At the store, dried organic chives cost at least $6.00 for a little .14-ounce bottle, and fresh ones are at least $4.00 for a tiny bunch. I’ll show you how you can grow your own chives and preserve them for a year-round staple in your kitchen for a fraction of the cost. I put chives on everything so I can’t even imagine how much money I would spend if I bought them all the time. I cook with chives and pile fresh ones on everything from soups and salads to pizzas and potatoes.
Chives are extremely easy to grow in the garden and they’re a perennial, so they grow back after the winter. In fact, they may even be invasive if they’re not divided at some point during the late summer or early fall. You can then plant them in containers or give them as gifts. Here are some quick tips from Organic Gardening on planting chives.
If you’re overwhelmed with fresh chives, you don’t have to let any of them go to waste. You can preserve them to use year-round…and you’re not going to be spending $6.00 for a .14-ounce bottle! My uncle gave me the tip of freezing them as opposed to drying them because their flavor is retained even better that way. Here’s how to do it!
To harvest chives, simply take a bunch of about a dozen stems in your fist and cut two inches above the ground using a pair of sharp scissors. Leaving at least two inches at the bottom of the plant allows for the best regrowth. You just want to keep an eye on your plants and harvest them while the stems are still soft and hollow. It’s also important to remove flowers as soon as they appear to encourage regrowth.
Wash your chives thoroughly immediately after harvesting. I just put them in a colander and spray them with cold water. I shake the water out and blot them gently with a clean towel to remove most of the excess water.
3. Air Dry
These last two tips are my uncle’s. Using your sharp scissors, trim the chives into 1/4″ pieces or smaller if you desire. Place them in a single layer on a cookie sheet lined with parchment paper. Put the cookie sheet outside in the fresh air for an hour or two to air dry the chives. The goal here is to make sure the moisture evaporates so the chives don’t stick together when you freeze them. They will still be fresh.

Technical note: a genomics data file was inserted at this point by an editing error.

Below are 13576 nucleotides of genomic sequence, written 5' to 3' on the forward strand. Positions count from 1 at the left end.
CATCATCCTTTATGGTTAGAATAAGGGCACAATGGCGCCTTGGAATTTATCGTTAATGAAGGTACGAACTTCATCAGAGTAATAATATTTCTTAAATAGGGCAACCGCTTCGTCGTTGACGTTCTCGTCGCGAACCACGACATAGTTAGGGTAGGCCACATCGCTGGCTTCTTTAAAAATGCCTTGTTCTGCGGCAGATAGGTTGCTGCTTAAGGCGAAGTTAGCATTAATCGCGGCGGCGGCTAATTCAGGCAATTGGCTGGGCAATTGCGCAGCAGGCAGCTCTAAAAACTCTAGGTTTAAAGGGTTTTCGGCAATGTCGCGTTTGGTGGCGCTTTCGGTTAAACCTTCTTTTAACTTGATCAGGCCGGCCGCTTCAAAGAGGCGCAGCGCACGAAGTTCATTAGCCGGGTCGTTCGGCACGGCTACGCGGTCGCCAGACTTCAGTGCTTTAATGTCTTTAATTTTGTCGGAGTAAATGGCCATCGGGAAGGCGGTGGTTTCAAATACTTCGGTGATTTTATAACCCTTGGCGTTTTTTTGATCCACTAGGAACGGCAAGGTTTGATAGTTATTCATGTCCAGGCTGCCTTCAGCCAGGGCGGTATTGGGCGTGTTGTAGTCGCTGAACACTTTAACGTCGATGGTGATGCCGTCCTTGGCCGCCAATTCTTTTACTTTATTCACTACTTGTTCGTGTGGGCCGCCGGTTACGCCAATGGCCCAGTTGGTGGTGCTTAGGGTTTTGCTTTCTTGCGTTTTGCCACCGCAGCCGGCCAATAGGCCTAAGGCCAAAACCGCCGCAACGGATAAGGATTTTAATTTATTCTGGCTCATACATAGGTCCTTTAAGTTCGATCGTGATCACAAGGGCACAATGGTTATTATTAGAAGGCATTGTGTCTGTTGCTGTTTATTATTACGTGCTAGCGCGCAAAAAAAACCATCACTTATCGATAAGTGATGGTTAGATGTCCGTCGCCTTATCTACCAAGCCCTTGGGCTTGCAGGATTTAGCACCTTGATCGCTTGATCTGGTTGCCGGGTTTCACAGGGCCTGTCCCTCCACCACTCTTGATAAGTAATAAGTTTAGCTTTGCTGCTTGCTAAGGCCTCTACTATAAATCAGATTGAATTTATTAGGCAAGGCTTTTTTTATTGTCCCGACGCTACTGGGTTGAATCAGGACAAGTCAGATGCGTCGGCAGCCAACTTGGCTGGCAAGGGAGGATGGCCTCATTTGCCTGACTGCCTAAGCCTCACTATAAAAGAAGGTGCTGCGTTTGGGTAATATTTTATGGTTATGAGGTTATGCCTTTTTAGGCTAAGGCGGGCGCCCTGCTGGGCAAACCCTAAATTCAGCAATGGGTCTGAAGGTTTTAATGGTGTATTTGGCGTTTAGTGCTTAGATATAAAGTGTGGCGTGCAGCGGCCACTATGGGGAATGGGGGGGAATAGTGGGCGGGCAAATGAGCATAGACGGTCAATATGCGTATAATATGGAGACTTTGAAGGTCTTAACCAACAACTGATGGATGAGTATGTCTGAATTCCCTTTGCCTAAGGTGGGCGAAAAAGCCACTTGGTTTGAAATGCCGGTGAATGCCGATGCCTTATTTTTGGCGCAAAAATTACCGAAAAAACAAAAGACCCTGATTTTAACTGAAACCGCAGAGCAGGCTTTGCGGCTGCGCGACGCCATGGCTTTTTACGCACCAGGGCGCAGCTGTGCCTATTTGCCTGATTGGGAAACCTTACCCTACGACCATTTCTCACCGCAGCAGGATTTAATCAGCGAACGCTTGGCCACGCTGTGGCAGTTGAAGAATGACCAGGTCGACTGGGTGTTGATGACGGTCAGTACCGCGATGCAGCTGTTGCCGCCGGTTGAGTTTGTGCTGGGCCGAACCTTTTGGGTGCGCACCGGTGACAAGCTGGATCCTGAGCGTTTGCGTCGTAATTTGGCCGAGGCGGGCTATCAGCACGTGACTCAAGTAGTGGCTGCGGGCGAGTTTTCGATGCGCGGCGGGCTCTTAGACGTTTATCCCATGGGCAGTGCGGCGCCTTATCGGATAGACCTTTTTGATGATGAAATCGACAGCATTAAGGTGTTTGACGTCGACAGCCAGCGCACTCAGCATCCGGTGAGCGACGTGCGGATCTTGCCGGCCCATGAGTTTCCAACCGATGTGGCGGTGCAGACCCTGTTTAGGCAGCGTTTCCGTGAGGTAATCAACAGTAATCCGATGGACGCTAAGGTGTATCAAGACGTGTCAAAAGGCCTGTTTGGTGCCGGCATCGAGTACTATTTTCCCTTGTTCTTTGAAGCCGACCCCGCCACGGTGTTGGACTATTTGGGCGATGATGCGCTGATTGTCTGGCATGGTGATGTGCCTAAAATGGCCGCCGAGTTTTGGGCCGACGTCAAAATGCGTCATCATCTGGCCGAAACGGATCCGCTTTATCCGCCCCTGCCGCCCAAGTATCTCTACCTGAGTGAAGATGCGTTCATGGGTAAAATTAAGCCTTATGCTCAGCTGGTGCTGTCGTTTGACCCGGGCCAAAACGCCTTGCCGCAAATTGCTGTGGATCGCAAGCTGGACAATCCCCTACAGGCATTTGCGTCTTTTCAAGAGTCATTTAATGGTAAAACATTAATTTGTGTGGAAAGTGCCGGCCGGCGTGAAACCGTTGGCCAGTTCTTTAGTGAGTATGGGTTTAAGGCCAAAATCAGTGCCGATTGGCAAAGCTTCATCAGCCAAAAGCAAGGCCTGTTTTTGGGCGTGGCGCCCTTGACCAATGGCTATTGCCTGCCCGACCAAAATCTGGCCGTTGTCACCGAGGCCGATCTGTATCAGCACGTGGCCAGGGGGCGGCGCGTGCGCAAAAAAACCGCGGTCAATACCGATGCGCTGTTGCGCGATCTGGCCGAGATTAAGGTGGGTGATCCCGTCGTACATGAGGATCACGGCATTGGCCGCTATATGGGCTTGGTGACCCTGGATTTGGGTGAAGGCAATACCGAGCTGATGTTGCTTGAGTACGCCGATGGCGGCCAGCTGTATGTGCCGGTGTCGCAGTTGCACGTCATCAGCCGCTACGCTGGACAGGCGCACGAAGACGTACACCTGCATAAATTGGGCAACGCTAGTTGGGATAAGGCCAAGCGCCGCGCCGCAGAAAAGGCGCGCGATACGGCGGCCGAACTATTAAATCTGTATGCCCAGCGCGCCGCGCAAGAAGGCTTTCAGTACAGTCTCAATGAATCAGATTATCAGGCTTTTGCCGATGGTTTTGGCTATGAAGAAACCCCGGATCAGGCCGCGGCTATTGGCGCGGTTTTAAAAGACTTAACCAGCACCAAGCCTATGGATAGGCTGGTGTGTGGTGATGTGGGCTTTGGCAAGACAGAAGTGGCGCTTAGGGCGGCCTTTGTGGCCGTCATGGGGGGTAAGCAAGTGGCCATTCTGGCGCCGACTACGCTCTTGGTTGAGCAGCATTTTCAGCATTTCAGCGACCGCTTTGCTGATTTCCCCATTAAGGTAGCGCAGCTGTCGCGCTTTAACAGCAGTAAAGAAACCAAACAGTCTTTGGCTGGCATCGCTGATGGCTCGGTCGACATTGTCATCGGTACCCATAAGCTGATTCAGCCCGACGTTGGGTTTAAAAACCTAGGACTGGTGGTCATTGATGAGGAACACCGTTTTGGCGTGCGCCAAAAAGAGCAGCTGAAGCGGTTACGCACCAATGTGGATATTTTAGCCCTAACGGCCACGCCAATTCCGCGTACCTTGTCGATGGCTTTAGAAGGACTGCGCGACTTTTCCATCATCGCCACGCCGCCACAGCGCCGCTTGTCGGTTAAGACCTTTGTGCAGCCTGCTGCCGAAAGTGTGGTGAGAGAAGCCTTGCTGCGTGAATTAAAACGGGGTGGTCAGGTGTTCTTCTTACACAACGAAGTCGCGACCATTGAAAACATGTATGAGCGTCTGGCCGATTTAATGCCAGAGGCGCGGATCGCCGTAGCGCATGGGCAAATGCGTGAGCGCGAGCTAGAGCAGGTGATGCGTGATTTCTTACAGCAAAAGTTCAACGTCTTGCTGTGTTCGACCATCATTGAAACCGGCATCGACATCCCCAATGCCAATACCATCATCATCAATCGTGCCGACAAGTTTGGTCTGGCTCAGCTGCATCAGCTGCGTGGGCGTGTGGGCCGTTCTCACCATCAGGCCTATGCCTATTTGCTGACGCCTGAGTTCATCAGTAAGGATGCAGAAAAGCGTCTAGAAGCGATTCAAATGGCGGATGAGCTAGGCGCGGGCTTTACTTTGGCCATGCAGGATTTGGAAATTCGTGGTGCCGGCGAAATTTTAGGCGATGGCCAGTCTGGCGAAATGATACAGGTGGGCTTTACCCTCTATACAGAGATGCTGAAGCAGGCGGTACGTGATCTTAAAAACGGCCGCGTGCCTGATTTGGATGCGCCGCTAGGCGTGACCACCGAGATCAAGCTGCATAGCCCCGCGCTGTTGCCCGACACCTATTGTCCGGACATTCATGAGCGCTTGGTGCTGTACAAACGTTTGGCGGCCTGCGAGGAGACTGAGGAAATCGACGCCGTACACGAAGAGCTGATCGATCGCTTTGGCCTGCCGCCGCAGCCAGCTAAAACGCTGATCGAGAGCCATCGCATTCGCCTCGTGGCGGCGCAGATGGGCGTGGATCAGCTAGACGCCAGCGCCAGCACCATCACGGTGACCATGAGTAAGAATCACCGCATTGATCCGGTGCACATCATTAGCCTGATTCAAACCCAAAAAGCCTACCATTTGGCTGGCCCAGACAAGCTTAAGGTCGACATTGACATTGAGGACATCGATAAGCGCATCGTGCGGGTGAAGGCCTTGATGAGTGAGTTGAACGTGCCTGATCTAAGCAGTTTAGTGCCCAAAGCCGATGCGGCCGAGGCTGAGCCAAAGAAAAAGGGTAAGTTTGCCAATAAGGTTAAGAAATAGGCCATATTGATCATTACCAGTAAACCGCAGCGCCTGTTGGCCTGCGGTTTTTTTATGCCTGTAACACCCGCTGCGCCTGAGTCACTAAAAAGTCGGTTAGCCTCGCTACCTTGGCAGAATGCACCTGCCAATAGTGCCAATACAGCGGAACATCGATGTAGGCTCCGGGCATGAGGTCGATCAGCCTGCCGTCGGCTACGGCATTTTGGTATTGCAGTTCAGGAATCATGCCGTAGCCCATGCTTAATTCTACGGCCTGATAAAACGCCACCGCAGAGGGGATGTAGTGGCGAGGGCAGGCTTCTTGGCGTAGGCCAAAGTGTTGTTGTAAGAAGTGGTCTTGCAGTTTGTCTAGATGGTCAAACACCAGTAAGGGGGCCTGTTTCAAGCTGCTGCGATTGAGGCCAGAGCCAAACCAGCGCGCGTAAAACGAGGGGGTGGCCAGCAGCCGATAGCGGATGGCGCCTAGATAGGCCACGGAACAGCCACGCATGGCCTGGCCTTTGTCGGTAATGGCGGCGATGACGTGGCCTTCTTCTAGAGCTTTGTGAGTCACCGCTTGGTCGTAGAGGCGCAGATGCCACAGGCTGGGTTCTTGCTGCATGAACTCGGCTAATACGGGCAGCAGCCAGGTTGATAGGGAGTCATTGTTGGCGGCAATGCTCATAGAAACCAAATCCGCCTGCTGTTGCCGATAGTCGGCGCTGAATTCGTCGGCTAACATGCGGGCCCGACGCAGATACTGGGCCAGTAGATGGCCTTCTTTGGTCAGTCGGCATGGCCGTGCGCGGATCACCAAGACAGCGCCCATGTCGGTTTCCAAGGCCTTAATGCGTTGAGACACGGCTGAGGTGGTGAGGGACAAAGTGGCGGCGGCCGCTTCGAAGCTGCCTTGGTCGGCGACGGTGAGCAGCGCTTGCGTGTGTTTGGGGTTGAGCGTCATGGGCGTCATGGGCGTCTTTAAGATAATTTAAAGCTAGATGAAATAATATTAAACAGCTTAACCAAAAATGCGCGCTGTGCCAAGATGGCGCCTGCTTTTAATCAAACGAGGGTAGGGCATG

Place the chives into a freezer bag. Try to keep them in a single layer. Press all of the air out of the bag, then seal it. You can roll the bag up or keep it flat in the freezer; whichever way you prefer in order to reserve space. We usually use them within six months. Just remove the amount you need from the freezer; there’s no need to thaw before cooking because the skin is so thin.
Keep harvesting and preserving your chives for as long as your garden’s growing season lasts!
This is one of my family’s favorite chicken recipes because they love its savory-sweet flavor. I love it because it literally takes five minutes to prepare and it’s super healthy. It’s a good source lean protein from chicken, as well as healthy fats from olive oil and coconut oil from the marinade. It’s a great recipe to have on hand for busy weeknights! Serve it up with vegetables and a salad for a hearty but light meal.
- 3 tablespoons organic lime juice
- 4 organic chicken breasts
- Zest from 1 organic lime
- 3 tablespoons olive oil
- 3 tablespoons melted organic coconut oil or butter (I use virgin coconut oil for a healthy alternative to butter, and I like the subtle coconut flavor combined with lime)
- 1 teaspoon dried organic thyme leaves
- 2 cloves garlic, minced
- 1/4 teaspoon ground black pepper
- Preheat oven to 350 degrees F.
- Add lime juice, lime zest, olive oil, melted coconut oil or butter, thyme, garlic and black pepper to a large measuring cup and stir well.
- Place chicken breasts in a small baking dish.
- Pour marinade over chicken breasts, making sure they're coated well.
- Bake for 40 minutes or until chicken is thoroughly cooked to 165 degrees F.
The chicken can also be prepared on the grill. Just coat the chicken breasts with marinade and periodically brush with remaining marinade while grilling.